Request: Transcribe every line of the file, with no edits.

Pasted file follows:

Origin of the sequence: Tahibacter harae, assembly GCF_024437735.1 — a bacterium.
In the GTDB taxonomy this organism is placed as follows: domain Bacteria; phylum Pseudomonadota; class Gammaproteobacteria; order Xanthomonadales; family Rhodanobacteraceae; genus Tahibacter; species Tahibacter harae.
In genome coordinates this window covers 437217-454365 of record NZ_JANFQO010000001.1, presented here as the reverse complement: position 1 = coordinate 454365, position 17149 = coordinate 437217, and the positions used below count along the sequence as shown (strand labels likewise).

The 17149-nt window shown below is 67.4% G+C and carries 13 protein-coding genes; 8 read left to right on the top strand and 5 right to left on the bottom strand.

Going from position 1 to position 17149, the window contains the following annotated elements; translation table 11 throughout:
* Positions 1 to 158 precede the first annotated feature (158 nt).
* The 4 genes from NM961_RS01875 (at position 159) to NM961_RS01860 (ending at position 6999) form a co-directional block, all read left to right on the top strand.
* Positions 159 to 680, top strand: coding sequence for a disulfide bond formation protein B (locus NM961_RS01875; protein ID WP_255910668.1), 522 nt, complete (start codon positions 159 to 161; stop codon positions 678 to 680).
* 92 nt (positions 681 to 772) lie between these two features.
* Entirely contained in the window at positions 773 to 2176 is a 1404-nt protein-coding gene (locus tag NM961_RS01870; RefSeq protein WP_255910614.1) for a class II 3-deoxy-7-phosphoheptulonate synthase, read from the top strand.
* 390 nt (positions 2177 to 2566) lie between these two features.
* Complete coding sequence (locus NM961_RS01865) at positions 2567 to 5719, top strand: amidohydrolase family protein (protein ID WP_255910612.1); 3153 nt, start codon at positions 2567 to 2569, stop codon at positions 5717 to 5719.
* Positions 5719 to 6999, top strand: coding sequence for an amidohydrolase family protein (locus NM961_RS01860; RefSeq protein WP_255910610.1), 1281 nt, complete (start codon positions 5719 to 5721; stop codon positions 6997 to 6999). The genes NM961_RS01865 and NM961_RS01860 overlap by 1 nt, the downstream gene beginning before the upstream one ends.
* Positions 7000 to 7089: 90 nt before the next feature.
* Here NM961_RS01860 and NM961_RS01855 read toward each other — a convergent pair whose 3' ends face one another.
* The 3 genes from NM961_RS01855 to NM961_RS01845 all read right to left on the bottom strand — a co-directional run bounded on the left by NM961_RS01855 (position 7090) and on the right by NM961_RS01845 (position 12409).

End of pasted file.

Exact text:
Origin of the sequence: Tahibacter harae, assembly GCF_024437735.1 — a bacterium.
In the GTDB taxonomy this organism is placed as follows: domain Bacteria; phylum Pseudomonadota; class Gammaproteobacteria; order Xanthomonadales; family Rhodanobacteraceae; genus Tahibacter; species Tahibacter harae.
In genome coordinates this window covers 437217-454365 of record NZ_JANFQO010000001.1, presented here as the reverse complement: position 1 = coordinate 454365, position 17149 = coordinate 437217, and the positions used below count along the sequence as shown (strand labels likewise).

The 17149-nt window shown below is 67.4% G+C and carries 13 protein-coding genes; 8 read left to right on the top strand and 5 right to left on the bottom strand.

Going from position 1 to position 17149, the window contains the following annotated elements; translation table 11 throughout:
* Positions 1 to 158 precede the first annotated feature (158 nt).
* The 4 genes from NM961_RS01875 (at position 159) to NM961_RS01860 (ending at position 6999) form a co-directional block, all read left to right on the top strand.
* Positions 159 to 680, top strand: coding sequence for a disulfide bond formation protein B (locus NM961_RS01875; protein ID WP_255910668.1), 522 nt, complete (start codon positions 159 to 161; stop codon positions 678 to 680).
* 92 nt (positions 681 to 772) lie between these two features.
* Entirely contained in the window at positions 773 to 2176 is a 1404-nt protein-coding gene (locus tag NM961_RS01870; RefSeq protein WP_255910614.1) for a class II 3-deoxy-7-phosphoheptulonate synthase, read from the top strand.
* 390 nt (positions 2177 to 2566) lie between these two features.
* Complete coding sequence (locus NM961_RS01865) at positions 2567 to 5719, top strand: amidohydrolase family protein (protein ID WP_255910612.1); 3153 nt, start codon at positions 2567 to 2569, stop codon at positions 5717 to 5719.
* Positions 5719 to 6999, top strand: coding sequence for an amidohydrolase family protein (locus NM961_RS01860; RefSeq protein WP_255910610.1), 1281 nt, complete (start codon positions 5719 to 5721; stop codon positions 6997 to 6999). The genes NM961_RS01865 and NM961_RS01860 overlap by 1 nt, the downstream gene beginning before the upstream one ends.
* Positions 7000 to 7089: 90 nt before the next feature.
* Here NM961_RS01860 and NM961_RS01855 read toward each other — a convergent pair whose 3' ends face one another.
* The 3 genes from NM961_RS01855 to NM961_RS01845 all read right to left on the bottom strand — a co-directional run bounded on the left by NM961_RS01855 (position 7090) and on the right by NM961_RS01845 (position 12409).